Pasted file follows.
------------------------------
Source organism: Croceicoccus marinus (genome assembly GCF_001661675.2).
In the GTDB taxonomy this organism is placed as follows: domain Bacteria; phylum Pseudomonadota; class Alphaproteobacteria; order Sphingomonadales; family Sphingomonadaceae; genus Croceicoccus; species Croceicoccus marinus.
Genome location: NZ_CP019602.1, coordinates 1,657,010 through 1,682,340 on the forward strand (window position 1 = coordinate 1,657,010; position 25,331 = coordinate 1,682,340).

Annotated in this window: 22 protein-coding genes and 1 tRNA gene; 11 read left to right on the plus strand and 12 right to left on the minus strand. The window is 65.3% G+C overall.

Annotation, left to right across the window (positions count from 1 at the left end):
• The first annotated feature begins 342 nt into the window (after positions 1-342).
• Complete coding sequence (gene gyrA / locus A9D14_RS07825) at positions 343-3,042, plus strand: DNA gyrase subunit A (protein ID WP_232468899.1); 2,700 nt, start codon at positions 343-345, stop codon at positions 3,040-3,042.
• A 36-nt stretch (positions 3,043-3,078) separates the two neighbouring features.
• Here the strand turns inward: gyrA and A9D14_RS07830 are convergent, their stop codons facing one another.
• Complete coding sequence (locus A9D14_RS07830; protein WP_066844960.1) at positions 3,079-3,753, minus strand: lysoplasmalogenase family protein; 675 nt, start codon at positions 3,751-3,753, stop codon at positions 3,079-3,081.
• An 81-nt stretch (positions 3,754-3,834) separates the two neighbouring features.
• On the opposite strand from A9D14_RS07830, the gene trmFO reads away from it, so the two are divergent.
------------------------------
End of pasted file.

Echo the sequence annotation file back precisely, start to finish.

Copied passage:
Source organism: Croceicoccus marinus (genome assembly GCF_001661675.2).
In the GTDB taxonomy this organism is placed as follows: domain Bacteria; phylum Pseudomonadota; class Alphaproteobacteria; order Sphingomonadales; family Sphingomonadaceae; genus Croceicoccus; species Croceicoccus marinus.
Genome location: NZ_CP019602.1, coordinates 1,657,010 through 1,682,340 on the forward strand (window position 1 = coordinate 1,657,010; position 25,331 = coordinate 1,682,340).

Annotated in this window: 22 protein-coding genes and 1 tRNA gene; 11 read left to right on the plus strand and 12 right to left on the minus strand. The window is 65.3% G+C overall.

Annotation, left to right across the window (positions count from 1 at the left end):
• The first annotated feature begins 342 nt into the window (after positions 1-342).
• Complete coding sequence (gene gyrA / locus A9D14_RS07825) at positions 343-3,042, plus strand: DNA gyrase subunit A (protein ID WP_232468899.1); 2,700 nt, start codon at positions 343-345, stop codon at positions 3,040-3,042.
• A 36-nt stretch (positions 3,043-3,078) separates the two neighbouring features.
• Here the strand turns inward: gyrA and A9D14_RS07830 are convergent, their stop codons facing one another.
• Complete coding sequence (locus A9D14_RS07830; protein WP_066844960.1) at positions 3,079-3,753, minus strand: lysoplasmalogenase family protein; 675 nt, start codon at positions 3,751-3,753, stop codon at positions 3,079-3,081.
• An 81-nt stretch (positions 3,754-3,834) separates the two neighbouring features.
• On the opposite strand from A9D14_RS07830, the gene trmFO reads away from it, so the two are divergent.